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Don't forget to read the Contributing Guide below

NoteThis Contributing Guide was generated from https://raw.github.com/jboss-jdf/jboss-bom/master/CONTRIBUTING.md


JBoss BOMs Contributing Guide

BOMs are Maven pom.xml files that specify the versions of all runtime dependencies for a given module. So by importing this BOM, you are specifying the versions of the dependencies required to use the specified stack.

Basic Steps

To contribute to the JBoss BOMs, fork the JBoss BOMs repository to your own Git, clone your fork, commit your work on topic branches, and make pull requests.

If you don't have the Git client (git), get it from: http://git-scm.com/

Here are the steps in detail:

  1. Fork the project. This creates a the project in your own Git.

  2. Clone your fork. This creates a directory in your local file system.

    git clone git@github.com:<your-username>/jboss-bom.git
    
  3. Add the remote upstream repository.

    git remote add upstream git@github.com:jboss-jdf/jboss-bom.git
    
  4. Get the latest files from the upstream repository.

    git fetch upstream
    
  5. Create a new topic branch to contain your features, changes, or fixes.

    git checkout -b <topic-branch-name> upstream/master
    
  6. Contribute new code or make changes to existing files. Make sure that you follow the General Guidelines below.

  7. Commit your changes to your local topic branch. You must use git add filename for every file you create or change.

    git add <changed-filename>
    git commit -m `Description of change...`
    
  8. Test your changes.

    • Install a SNAPSHOT version to your LOCAL Maven repository by typing the following command:

      mvn clean install 
      
    • Modify the quickstart POM file to include the new BOM.

      • Add a property variable to the <properties> section of the POM file and specify the locally installed SNAPSHOT version of the BOM.
      • Add the new BOM to the <dependencyManagement> section of the POM. Use the property variable name defined in the previous step to specify the version.
    • Build, deploy, and test your quickstart using the -U parameter to force a check for snapshots. For example:

      mvn -U clean package jboss-as:deploy
      
  9. Push your local topic branch to your github forked repository. This will create a branch on your Git fork repository with the same name as your local topic branch name.

    git push origin HEAD            
    
  10. Browse to the branch on your forked Git repository and open a Pull Request. Give it a clear title and description.

General Guidelines

  • It can be tricky to work out when to add a new stack, rather than extend an existing stack. We strongly encourage you to discuss your planned BOM on the dev list before starting.

  • Each BOM is a child module of the parent BOM module. Copy an existing module as a template. Remember to give it a unique, and descriptive name. You should follow the conventions defined by the existing BOMs when naming it. All BOMs live in the same repository.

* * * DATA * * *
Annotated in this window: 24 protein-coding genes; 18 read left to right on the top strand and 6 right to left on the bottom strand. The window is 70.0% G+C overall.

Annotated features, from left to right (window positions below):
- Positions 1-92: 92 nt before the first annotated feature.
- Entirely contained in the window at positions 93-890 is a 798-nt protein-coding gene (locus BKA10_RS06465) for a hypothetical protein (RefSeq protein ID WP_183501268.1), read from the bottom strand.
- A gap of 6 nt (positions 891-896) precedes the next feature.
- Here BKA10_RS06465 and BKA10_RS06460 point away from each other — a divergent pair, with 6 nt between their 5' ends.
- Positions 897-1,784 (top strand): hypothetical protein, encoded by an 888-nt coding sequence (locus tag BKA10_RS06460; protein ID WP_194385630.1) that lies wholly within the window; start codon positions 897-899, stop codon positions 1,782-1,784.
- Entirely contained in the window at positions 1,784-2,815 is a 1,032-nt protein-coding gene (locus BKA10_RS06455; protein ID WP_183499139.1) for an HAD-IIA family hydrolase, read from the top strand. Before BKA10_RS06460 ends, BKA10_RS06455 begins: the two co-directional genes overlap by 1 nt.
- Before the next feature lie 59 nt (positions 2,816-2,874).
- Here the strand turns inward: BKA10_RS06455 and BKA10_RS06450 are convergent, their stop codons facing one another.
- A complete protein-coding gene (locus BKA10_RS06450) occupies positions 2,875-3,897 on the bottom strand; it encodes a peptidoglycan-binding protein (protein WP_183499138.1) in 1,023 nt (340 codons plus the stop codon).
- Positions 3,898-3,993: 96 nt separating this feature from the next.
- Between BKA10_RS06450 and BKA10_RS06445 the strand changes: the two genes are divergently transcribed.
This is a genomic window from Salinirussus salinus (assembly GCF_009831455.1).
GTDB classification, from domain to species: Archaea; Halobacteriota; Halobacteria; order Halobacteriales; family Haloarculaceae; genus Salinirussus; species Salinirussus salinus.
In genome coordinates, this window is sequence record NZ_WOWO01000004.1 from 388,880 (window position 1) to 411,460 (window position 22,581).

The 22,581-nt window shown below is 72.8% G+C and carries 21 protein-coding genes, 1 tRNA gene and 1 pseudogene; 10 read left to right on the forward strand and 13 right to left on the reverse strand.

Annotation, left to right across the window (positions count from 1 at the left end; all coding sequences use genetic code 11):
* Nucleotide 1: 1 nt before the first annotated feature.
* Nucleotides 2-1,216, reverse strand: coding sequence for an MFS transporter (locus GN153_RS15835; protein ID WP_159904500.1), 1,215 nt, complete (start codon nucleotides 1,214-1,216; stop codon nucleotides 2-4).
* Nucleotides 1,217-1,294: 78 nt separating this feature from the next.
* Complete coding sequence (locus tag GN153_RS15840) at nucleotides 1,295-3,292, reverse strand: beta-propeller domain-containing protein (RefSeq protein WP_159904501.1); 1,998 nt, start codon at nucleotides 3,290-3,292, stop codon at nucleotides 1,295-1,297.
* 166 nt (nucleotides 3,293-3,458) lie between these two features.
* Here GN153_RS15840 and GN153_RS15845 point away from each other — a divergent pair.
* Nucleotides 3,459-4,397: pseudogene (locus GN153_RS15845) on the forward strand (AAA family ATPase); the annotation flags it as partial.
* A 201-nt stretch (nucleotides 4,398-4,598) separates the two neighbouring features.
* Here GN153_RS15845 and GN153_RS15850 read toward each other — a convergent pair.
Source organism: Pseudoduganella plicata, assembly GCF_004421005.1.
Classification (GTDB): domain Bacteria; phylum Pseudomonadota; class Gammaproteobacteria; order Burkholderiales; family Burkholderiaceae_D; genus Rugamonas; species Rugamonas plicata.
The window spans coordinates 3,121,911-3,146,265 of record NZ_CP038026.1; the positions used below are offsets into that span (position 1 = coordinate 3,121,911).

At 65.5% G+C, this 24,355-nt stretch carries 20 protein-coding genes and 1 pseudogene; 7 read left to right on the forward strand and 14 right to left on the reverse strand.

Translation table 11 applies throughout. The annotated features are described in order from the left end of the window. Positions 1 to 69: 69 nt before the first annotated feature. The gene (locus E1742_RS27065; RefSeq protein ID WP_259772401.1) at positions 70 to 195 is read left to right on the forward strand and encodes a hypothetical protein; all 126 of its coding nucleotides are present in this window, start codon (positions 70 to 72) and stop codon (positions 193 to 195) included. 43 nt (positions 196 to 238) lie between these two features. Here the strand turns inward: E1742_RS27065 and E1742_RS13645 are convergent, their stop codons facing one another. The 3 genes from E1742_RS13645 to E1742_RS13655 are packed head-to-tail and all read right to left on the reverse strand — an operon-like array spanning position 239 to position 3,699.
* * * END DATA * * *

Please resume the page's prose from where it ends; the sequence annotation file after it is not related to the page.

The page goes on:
• Most BOMs build on the base Java EE stack, and as such, import it. This is reflected in the name of the BOM "jboss-javaee6-with-XXX".

  • All dependencies versions should references properties that is declared on root pom.xml

  • The BOM should contain a README.md file, explaining:

    • What the stack described by the BOM includes
    • An example of its usage
    • Any notes about plugins included in the stack
  • The BOM should be formatted using the JBoss AS profiles found at https://github.com/jboss/ide-configs/tree/master/ide-configs

NoteThis Contributing Guide was generated from https://raw.github.com/jboss-jdf/jboss-as-archetype/master/CONTRIBUTING.md


JBoss Archetypes Contributing Guide

Archetype is a Maven project templating toolkit

Basic Steps

To contribute to the Archetypes, fork the Archetypes repository to your own Git, clone your fork, commit your work on topic branches, and make pull requests.

If you don't have the Git client (git), get it from: http://git-scm.com/

Here are the steps in detail:

  1. Fork the project. This creates a the project in your own Git.

  2. Clone your fork. This creates a directory in your local file system.

    git clone git@github.com:<your-username>/jboss-as-archetype.git
    
  3. Add the remote upstream repository.

    git remote add upstream git@github.com:jboss-jdf/jboss-as-archetype.git
    
  4. Get the latest files from the upstream repository.

    git fetch upstream
    
  5. Create a new topic branch to contain your features, changes, or fixes.

    git checkout -b <topic-branch-name> upstream/master
    
  6. Contribute new code or make changes to existing files. Make sure that you follow the General Guidelines below.

  7. Commit your changes to your local topic branch. You must use git add filename for every file you create or change.

    git add <changed-filename>
    git commit -m `Description of change...`
    
  8. Push your local topic branch to your github forked repository. This will create a branch on your Git fork repository with the same name as your local topic branch name.

    git push origin HEAD            
    
  9. Browse to the branch on your forked Git repository and open a Pull Request. Give it a clear title and description.

General Guidelines

License Information and Contributor Agreement

JBoss Developer Framework is licensed under the Apache License 2.0, as we believe it is one of the most permissive Open Source license. This allows developers to easily make use of the code samples in JBoss Developer Framework.

There is no need to sign a contributor agreement to contribute to JBoss Developer Framework. You just need to explicitly license any contribution under the AL 2.0. If you add any new files to JBoss Developer Framework, make sure to add the correct header.

Java

  /*
   * JBoss, Home of Professional Open Source
   * Copyright <Year>, Red Hat, Inc. and/or its affiliates, and individual
   * contributors by the @authors tag. See the copyright.txt in the 
   * distribution for a full listing of individual contributors.
   *
   * Licensed under the Apache License, Version 2.0 (the "License");
   * you may not use this file except in compliance with the License.
   * You may obtain a copy of the License at
   * http://www.apache.org/licenses/LICENSE-2.0
   * Unless required by applicable law or agreed to in writing, software
   * distributed under the License is distributed on an "AS IS" BASIS,  
   * WITHOUT WARRANTIES OR CONDITIONS OF ANY KIND, either express or implied.
   * See the License for the specific language governing permissions and